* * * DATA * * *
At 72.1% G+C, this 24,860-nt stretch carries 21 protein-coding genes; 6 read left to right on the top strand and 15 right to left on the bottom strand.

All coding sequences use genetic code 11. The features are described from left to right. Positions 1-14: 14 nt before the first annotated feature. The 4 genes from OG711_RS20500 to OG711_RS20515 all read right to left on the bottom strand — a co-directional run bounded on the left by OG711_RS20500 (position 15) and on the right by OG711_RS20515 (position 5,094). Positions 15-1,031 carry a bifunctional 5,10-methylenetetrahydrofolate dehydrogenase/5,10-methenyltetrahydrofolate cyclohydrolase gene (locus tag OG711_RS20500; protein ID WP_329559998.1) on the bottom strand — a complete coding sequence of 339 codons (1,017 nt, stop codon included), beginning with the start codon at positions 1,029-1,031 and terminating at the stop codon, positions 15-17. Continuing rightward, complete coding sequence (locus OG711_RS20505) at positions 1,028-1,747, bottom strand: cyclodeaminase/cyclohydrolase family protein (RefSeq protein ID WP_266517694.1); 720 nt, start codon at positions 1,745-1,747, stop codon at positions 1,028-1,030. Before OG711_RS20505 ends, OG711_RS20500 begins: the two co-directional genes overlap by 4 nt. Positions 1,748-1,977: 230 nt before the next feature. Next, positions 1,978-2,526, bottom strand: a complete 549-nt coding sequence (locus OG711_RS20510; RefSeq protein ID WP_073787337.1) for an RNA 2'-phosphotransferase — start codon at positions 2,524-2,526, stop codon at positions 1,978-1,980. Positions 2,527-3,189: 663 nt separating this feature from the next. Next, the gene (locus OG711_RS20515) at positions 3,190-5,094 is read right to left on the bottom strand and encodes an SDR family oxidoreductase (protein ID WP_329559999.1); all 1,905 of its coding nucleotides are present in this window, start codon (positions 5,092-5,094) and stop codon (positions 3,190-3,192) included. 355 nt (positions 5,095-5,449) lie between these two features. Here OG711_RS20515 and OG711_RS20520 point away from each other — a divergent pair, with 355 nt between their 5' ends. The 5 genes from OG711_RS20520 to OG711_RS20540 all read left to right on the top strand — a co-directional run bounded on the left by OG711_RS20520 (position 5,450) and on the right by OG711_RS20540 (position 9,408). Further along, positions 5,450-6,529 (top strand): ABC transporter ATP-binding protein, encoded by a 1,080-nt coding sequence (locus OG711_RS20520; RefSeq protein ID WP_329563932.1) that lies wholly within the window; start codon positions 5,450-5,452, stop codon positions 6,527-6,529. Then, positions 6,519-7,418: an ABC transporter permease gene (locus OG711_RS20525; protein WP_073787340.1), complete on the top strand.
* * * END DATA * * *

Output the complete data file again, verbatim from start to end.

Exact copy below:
At 72.1% G+C, this 24,860-nt stretch carries 21 protein-coding genes; 6 read left to right on the top strand and 15 right to left on the bottom strand.

All coding sequences use genetic code 11. The features are described from left to right. Positions 1-14: 14 nt before the first annotated feature. The 4 genes from OG711_RS20500 to OG711_RS20515 all read right to left on the bottom strand — a co-directional run bounded on the left by OG711_RS20500 (position 15) and on the right by OG711_RS20515 (position 5,094). Positions 15-1,031 carry a bifunctional 5,10-methylenetetrahydrofolate dehydrogenase/5,10-methenyltetrahydrofolate cyclohydrolase gene (locus tag OG711_RS20500; protein ID WP_329559998.1) on the bottom strand — a complete coding sequence of 339 codons (1,017 nt, stop codon included), beginning with the start codon at positions 1,029-1,031 and terminating at the stop codon, positions 15-17. Continuing rightward, complete coding sequence (locus OG711_RS20505) at positions 1,028-1,747, bottom strand: cyclodeaminase/cyclohydrolase family protein (RefSeq protein ID WP_266517694.1); 720 nt, start codon at positions 1,745-1,747, stop codon at positions 1,028-1,030. Before OG711_RS20505 ends, OG711_RS20500 begins: the two co-directional genes overlap by 4 nt. Positions 1,748-1,977: 230 nt before the next feature. Next, positions 1,978-2,526, bottom strand: a complete 549-nt coding sequence (locus OG711_RS20510; RefSeq protein ID WP_073787337.1) for an RNA 2'-phosphotransferase — start codon at positions 2,524-2,526, stop codon at positions 1,978-1,980. Positions 2,527-3,189: 663 nt separating this feature from the next. Next, the gene (locus OG711_RS20515) at positions 3,190-5,094 is read right to left on the bottom strand and encodes an SDR family oxidoreductase (protein ID WP_329559999.1); all 1,905 of its coding nucleotides are present in this window, start codon (positions 5,092-5,094) and stop codon (positions 3,190-3,192) included. 355 nt (positions 5,095-5,449) lie between these two features. Here OG711_RS20515 and OG711_RS20520 point away from each other — a divergent pair, with 355 nt between their 5' ends. The 5 genes from OG711_RS20520 to OG711_RS20540 all read left to right on the top strand — a co-directional run bounded on the left by OG711_RS20520 (position 5,450) and on the right by OG711_RS20540 (position 9,408). Further along, positions 5,450-6,529 (top strand): ABC transporter ATP-binding protein, encoded by a 1,080-nt coding sequence (locus OG711_RS20520; RefSeq protein ID WP_329563932.1) that lies wholly within the window; start codon positions 5,450-5,452, stop codon positions 6,527-6,529. Then, positions 6,519-7,418: an ABC transporter permease gene (locus OG711_RS20525; protein WP_073787340.1), complete on the top strand.